Los Angeles Times
February 16, 2006
THE WHITE HOUSE PRESS corps this week has been hopping mad over Vice President Dick Cheney's tardy, confusing and tightly limited public disclosure about accidentally shooting his friend, Harry Whittington. Although the reporters' indignation has been borderline comical, and the hunting accident terrific fodder for late-night humor on TV (except in the Whittington household), the episode is also a serious reminder that when it comes to the executive branch's doings, Cheney is the bottleneck.
While the vice president on Wednesday was belatedly accepting full responsibility for felling his comrade (though not for sitting on the news for a day or for letting White House aides blame Whittington for the accident), two other secrecy-related stories were making headlines, albeit in smaller type.
First, Australian public television aired grotesque new images of prisoner abuse at Abu Ghraib, which traveled around the globe. The facts conveyed weren't new, but they were another grisly illustration of what it looks like when amoral (and ineffective) interrogation policy is interpreted by flawed soldiers. And the images were a reminder that the original wave of righteous public revulsion did not occur until the first photos were released, over the objections of Cheney and Defense Secretary Donald H. Rumsfeld.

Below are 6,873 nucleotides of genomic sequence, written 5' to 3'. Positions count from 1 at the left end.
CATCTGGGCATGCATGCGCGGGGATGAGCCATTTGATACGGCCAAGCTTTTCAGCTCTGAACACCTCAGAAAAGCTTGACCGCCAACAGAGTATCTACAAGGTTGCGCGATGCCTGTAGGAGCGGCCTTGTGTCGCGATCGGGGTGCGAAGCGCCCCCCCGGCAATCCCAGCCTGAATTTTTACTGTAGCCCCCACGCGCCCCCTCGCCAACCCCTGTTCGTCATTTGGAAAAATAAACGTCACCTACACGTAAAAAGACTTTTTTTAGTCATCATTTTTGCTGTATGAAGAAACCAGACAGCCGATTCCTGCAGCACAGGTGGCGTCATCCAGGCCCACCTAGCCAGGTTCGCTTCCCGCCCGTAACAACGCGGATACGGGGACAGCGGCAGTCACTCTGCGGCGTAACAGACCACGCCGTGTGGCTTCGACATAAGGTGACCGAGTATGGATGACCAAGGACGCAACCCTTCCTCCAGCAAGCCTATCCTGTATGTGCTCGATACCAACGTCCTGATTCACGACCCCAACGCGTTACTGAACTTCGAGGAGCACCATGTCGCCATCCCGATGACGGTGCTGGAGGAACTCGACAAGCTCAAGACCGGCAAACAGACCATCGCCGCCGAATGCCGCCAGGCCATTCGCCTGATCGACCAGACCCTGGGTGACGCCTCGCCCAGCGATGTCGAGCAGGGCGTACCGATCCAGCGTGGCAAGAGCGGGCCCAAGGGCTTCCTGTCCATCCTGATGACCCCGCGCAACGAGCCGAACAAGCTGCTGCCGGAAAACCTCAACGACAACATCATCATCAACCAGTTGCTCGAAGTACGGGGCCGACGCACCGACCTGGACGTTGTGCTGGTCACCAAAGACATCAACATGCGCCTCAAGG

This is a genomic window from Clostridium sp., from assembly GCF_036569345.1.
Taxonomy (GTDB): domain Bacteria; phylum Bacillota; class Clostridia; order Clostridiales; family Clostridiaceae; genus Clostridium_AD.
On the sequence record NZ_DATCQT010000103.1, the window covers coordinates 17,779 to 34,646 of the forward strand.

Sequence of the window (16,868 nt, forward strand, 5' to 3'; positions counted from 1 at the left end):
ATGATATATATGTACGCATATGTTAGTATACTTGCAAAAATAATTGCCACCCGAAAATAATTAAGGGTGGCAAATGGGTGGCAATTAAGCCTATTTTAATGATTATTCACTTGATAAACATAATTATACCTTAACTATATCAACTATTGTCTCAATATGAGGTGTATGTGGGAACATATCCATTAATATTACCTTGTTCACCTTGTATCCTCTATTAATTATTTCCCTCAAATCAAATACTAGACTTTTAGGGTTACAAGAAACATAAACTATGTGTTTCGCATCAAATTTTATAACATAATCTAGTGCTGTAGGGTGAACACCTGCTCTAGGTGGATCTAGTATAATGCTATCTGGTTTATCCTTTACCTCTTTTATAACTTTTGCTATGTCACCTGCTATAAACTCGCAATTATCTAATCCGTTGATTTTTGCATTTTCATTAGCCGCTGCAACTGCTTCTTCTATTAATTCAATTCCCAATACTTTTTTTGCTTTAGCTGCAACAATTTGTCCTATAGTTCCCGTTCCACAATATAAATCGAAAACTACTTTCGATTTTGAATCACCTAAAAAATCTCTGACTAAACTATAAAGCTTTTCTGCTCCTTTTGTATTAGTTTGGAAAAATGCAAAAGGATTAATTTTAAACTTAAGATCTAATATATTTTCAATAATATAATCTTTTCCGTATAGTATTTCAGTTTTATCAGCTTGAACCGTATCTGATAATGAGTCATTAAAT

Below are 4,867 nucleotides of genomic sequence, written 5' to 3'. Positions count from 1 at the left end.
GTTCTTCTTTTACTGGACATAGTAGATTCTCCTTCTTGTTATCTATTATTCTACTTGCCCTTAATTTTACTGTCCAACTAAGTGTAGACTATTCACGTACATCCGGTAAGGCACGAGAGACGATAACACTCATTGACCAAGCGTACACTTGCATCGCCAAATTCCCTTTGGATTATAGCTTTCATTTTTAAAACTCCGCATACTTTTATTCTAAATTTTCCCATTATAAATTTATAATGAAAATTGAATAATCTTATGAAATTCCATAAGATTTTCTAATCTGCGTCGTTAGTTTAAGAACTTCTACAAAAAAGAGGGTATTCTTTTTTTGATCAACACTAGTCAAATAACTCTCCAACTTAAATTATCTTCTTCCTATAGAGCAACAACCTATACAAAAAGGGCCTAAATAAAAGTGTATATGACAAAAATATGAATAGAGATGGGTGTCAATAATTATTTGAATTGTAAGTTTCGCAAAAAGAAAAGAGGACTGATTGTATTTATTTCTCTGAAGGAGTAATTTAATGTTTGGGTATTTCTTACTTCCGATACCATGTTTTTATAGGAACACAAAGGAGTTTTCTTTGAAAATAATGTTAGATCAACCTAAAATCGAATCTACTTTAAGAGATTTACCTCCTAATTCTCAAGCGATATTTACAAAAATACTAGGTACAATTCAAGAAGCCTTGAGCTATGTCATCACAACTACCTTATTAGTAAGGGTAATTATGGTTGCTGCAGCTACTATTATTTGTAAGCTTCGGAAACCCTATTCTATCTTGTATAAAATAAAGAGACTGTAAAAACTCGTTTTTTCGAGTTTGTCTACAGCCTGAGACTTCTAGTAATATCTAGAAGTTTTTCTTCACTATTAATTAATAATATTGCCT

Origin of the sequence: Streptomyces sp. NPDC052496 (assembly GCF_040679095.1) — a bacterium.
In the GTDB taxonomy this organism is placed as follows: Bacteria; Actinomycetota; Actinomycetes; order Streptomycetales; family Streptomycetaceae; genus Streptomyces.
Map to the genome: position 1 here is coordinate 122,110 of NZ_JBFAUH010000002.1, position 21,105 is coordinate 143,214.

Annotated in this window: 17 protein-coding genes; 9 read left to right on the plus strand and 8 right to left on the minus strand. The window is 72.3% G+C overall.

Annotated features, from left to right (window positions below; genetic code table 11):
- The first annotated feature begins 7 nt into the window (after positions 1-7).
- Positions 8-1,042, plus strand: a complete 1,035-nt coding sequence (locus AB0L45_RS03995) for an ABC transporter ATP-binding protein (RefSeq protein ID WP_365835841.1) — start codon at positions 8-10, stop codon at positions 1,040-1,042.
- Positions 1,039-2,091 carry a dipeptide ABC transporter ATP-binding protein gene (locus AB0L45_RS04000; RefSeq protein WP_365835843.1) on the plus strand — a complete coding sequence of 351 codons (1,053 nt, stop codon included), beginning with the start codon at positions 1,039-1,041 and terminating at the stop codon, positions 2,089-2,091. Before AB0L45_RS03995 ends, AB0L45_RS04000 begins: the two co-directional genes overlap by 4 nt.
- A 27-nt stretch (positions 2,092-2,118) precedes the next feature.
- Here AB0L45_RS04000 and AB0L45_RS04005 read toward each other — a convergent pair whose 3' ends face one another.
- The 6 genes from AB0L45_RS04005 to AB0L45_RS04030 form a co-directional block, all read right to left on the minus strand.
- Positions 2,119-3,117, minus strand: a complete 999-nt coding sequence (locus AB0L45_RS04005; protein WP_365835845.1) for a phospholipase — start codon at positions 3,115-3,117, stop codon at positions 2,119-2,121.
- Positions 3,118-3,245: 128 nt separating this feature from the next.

The Bush administration could have released such material two years ago in a single, sickening lump, thereby limiting Washington's self-inflicted black eye to just one news cycle. Instead, the Pentagon has fought disclosure every step of the way, virtually ensuring that a story from 2003 gets fresh oxygen every time a new batch of photos becomes public. The vilest pictures have yet to be published, so this week's outrage is likely to be repeated at least once more down the line.
Americans deserve to know what's being done in their name, and visual images are part of that information. Just as important, prompt disclosure shows the rest of the world that the U.S. is confident enough to forthrightly confront its own problems, no matter how dire. Unfortunately, another news event this week confirms that the opposite is the norm.
The House Committee on Government Reform has been listening to witness after witness describe how they suffered workplace retaliation after blowing the whistle on national security activities they thought were unethical or illegal. One of the aggrieved whistle-blowers, former National Security Agency intelligence officer Russell Tice, also testified that the NSA has a secret domestic surveillance program capable of tracking Americans in the "millions," which would be far larger than previously believed.
Never mind the Armstrong Ranch. We wouldn't know about the NSA program or even Abu Ghraib if Cheney had his way. The vice president has been the single most influential Washington advocate for White House secrecy since 1974, when he persuaded his then-boss, President Ford, to veto the Freedom of Information Act. (The veto was overidden.) We'll be living with the consequences of Cheney's tight lips long after this week's brouhaha fades.